Bob went to a local bar near the post with several friends. A fight broke out between the locals and the soldiers. Fists were thrown, chairs were thrown. Bob stepped up to stop a chair being thrown at his friend. I believe it was the bartender that fired a .45 at Bob’s stomach, and he went down.
Obviously a family crisis, my mother had never flown in a plane, but she went to Kentucky to be by his side. Bob pulled through, the bullet lodged in his spine, and it wasn’t removed. His days as a paratrooper ended, they wouldn’t allow him to jump with the bullet still in him, and he shifted his Army training to helicopter maintenance. He also decided to stay in as a “lifer”.
Eventually he became an instructor in the helicopter maintenance program and was stationed in Virginia. He moonlighted as a cab driver, decided to buy a Norwegian built, 10ft sailing dinghy, to sail on Chesapeake Bay.
He eventually shipped that dinghy to my father, and that’s how I learned to sail.
Somewhere about that time Bob went to Korea for a year. My other brother, Ed, had also joined the Army and was stationed in Korea. They managed to meet up for a small family reunion.
After coming back to the states, Bob was stationed at Ft. Lewis, Washington and continued working in helicopter maintenance. For a time he entered civilian life and worked at Boeing Aircraft while maintaining his Army reserve status. He also started a family with Peggy, had two daughters and bought a home in Tacoma.
Then he joined the National Guard full-time and ended his career in the service as a top sergeant, the highest enlisted rank.
By this time the Viet Nam War was raging. Bob had tried several times to get released to go over, but he was refused as the service needed him stateside.
I was playing the odds. How likely would I be drafted when both of my brothers had served in the Army, and one was still in the service? I was drafted.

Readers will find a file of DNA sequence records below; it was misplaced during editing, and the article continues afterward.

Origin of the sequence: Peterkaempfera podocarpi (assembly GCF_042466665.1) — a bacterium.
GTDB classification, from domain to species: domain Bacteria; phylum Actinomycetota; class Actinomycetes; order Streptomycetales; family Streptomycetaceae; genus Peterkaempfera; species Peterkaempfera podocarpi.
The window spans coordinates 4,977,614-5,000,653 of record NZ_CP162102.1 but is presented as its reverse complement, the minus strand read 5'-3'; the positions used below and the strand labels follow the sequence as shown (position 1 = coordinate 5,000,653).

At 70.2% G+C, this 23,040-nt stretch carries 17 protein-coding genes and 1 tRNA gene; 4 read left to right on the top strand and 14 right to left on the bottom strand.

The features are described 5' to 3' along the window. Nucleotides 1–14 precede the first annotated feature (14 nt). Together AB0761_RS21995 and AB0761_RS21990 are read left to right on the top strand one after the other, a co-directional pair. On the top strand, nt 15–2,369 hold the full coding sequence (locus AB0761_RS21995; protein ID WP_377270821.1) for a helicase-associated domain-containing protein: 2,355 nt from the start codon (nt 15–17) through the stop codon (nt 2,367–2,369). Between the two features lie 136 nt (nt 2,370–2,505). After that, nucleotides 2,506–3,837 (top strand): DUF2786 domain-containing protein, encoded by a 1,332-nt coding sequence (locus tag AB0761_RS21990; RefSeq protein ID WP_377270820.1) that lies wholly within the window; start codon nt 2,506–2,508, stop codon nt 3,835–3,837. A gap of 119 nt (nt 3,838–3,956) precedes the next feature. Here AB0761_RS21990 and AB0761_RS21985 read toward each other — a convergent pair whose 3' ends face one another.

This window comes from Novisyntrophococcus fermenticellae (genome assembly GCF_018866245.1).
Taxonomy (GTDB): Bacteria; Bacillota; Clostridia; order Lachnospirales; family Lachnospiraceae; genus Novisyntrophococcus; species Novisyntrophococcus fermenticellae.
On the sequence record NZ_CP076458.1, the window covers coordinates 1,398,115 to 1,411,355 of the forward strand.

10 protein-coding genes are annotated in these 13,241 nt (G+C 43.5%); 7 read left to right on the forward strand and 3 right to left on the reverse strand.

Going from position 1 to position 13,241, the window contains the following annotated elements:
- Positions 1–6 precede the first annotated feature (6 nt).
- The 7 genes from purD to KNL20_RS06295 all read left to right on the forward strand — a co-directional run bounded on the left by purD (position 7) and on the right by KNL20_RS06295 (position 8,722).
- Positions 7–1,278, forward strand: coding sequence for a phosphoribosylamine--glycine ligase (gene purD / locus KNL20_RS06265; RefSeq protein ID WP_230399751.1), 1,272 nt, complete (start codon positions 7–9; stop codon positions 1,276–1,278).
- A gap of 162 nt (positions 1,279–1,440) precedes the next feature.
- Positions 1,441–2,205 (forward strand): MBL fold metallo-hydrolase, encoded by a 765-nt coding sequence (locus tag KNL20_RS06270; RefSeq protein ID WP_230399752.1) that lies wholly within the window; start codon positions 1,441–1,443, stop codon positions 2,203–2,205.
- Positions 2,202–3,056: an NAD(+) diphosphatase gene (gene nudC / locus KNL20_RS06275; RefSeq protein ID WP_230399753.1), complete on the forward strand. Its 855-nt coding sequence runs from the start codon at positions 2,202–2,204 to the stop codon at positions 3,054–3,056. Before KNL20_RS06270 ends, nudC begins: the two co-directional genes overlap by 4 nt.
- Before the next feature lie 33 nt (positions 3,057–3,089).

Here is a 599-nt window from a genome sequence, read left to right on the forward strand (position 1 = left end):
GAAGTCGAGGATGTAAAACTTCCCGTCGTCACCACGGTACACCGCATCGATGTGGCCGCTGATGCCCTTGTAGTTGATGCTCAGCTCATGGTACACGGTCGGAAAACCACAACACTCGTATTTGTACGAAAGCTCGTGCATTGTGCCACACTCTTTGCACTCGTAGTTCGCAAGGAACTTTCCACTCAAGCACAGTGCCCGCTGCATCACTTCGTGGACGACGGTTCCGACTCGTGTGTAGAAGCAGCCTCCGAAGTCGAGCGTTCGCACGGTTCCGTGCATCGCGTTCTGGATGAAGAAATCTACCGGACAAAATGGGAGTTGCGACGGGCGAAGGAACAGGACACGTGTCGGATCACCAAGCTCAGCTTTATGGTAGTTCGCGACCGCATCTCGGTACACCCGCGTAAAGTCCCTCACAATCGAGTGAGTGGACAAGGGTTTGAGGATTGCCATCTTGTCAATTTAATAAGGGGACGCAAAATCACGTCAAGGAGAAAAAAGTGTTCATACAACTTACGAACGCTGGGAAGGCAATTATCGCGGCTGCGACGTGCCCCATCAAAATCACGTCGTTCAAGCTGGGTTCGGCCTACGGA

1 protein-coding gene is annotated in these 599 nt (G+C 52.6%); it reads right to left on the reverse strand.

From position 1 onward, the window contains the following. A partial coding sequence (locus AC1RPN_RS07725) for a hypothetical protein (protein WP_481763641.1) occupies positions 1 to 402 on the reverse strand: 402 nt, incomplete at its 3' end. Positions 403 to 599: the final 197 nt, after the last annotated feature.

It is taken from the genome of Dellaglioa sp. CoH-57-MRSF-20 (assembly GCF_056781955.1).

I was also sent for basic training to Ft. Lewis, the same post where my brother was assigned. On one weekend he came to visit me. I had decided to reenlist for a three year hitch and Bob gave me some advice.
I was just a private, not even a Private First Class, I had no rank, no service medals, I was just a boot with green fatigues. And I was in meeting with a “lifer”, with more stripes than all my drill sergeants put together, and more time in the service than any of my officers. It was pretty special!
Retirement did not slow Bob down. He continued to read volumes of books on everything, he took his truck on dumpster runs, and he bought ten acres of woods near Mt St. Helens.
Going to the woods was his favorite thing. He built a two story cabin with found materials from the dumpsters, and filled his house with “hidden treasures”. All the while developing his skill at creating jigsaw art.
He has slowed down in the last years, he doesn’t race dragon boats in the bay of Tacoma anymore, and he hasn’t played pickle-ball in years, but he does walk the neighborhood under watchful eyes. And he is wonderfully loved and admired, full of wit an humor.
I am in awe of my older brother, and I wish him a great year in 2023.